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Saucy Snapchat addicts EXPOSED: Exploit code to poke holes goes wild

Researchers go public with vuln claims, biz plays down risk

Remote control for virtualized desktops

Updated Four months ago Gibson Security, a group of freelance vulnerability researchers, notified Snapchat that it had found serious flaws in the image-flinging service's security and privacy systems.

Having heard nothing back, the group has now released the details and some exploit code to back up its claims.

"Given that it's been around four months since our last Snapchat release, we figured we'd do a refresher on the latest version, and see which of the released exploits had been fixed (full disclosure: none of them)," said the group in a Christmas Eve missive to the security community.

Gibson studied Snapchat's Android app, and claims to have found flaws in its private API – the interface between the software and the Snapchat servers – that enable an attacker to decode and decrypt received data, and build a database linking users to their cell numbers.

It appears photos sent via Snapchat are encrypted using AES and a key hardwired into the application's code, allowing anyone to decrypt and view intercepted images. Separately, denial-of-service attacks are also possible, we're told.

"We were able to crunch through 10 thousand phone numbers (an entire sub-range in the American number format (XXX) YYY-ZZZZ - we did the Zs) in approximately 7 minutes on a gigabit line on a virtual server," the report states.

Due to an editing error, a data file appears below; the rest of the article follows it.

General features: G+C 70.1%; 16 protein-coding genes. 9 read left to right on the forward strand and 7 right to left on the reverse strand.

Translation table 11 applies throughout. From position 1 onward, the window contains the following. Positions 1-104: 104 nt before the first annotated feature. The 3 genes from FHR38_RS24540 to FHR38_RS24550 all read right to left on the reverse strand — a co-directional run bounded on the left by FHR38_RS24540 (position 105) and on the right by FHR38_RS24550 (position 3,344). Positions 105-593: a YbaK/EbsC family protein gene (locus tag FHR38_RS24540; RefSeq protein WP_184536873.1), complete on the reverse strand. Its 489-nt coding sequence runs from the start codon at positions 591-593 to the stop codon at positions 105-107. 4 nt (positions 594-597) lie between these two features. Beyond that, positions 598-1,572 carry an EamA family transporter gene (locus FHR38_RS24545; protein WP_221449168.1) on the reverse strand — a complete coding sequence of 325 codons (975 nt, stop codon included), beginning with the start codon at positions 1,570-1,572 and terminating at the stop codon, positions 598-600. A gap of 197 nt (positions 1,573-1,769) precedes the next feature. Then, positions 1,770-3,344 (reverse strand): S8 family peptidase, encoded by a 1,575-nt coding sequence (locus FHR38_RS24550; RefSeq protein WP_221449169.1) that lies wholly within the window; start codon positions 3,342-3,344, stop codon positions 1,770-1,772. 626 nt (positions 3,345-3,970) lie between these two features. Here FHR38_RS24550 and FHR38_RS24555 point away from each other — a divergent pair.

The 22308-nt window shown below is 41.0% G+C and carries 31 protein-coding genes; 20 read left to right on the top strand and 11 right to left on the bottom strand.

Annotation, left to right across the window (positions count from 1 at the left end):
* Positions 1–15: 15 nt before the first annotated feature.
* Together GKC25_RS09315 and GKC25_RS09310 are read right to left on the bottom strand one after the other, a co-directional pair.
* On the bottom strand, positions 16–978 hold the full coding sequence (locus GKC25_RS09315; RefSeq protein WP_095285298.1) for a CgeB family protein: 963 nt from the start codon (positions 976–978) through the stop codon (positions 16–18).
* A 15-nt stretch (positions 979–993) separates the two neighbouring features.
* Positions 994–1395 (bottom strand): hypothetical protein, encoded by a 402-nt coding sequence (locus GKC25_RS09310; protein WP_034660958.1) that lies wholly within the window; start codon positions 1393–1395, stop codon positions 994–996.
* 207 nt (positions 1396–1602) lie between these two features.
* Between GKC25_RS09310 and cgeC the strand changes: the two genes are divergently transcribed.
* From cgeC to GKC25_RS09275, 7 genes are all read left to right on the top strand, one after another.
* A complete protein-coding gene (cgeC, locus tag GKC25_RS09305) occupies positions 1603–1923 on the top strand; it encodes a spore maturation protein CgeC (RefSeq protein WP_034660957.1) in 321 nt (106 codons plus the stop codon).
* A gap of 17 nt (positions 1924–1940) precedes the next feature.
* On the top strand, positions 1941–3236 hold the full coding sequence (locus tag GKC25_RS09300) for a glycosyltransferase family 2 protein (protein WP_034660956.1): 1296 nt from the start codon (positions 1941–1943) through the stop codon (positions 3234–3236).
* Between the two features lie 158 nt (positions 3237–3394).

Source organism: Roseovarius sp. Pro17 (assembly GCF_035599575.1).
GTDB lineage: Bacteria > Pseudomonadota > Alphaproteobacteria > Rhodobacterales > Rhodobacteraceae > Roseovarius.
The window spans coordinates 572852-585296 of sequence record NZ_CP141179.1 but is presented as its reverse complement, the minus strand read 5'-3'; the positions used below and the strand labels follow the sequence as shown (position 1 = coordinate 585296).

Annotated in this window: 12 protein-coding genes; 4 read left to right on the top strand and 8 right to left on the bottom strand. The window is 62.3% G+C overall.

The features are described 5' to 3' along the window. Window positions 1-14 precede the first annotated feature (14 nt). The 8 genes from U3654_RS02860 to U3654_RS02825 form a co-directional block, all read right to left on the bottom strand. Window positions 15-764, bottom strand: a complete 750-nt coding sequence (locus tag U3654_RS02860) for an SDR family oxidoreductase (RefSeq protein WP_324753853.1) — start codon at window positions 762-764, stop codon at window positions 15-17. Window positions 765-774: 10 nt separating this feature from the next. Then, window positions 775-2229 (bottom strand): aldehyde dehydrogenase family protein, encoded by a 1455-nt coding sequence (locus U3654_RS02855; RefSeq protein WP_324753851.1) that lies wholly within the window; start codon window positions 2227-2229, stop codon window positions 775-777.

"Given some asynchronous optimizations, we believe that you could potentially crunch through that many in as little as a minute and a half (or, as a worst case, two minutes). This means you'd be railing through as many as 6666 phone numbers a minute (or, in our worst case, 5000!)"

The published exploit code can harvest these phone numbers, and a separate piece can register multiple bogus accounts for spamming purposes, we're told.

Snapchat's application allows its predominantly young users base to send up to ten second views of pictures before they are permanently deleted. Given the current fad for sexting, and the ensuing moral panic it has inspired, the service has a significant following among those who wish to send titillating titbits to a paramour.

This crucial young adult market has had VCs valuing the firm at $800m in June, although Evan Spiegel, Snapchat’s 23-year-old co-founder and CEO reportedly turned down a $3bn offer from Facebook and $4bn counter-bid from Chinese e-commerce conglomerate Tencent Holdings.

Snapchat's audience might be young and valuable, but they are also fickle, and if malware can use the newly released information then those kinds of valuation figures may evaporate like summer mist. ®

Updated to add

Snapchat has downplayed the significance of the reported security holes, and suggested it has checks in place to thwart a mass slurping of users' private data. On its blog today, the company stated:

This week, on Christmas Eve, a security group posted documentation for our private API. This documentation included an allegation regarding a possible attack by which one could compile a database of Snapchat usernames and phone numbers.

Theoretically, if someone were able upload a huge set of phone numbers, like every number in an area code, or every possible number in the US, they could create a database of the results and match usernames to phone numbers that way. Over the past year we’ve implemented various safeguards to make it more difficult to do. We recently added additional counter-measures and continue to make improvements to combat spam and abuse.

Remote control for virtualized desktops

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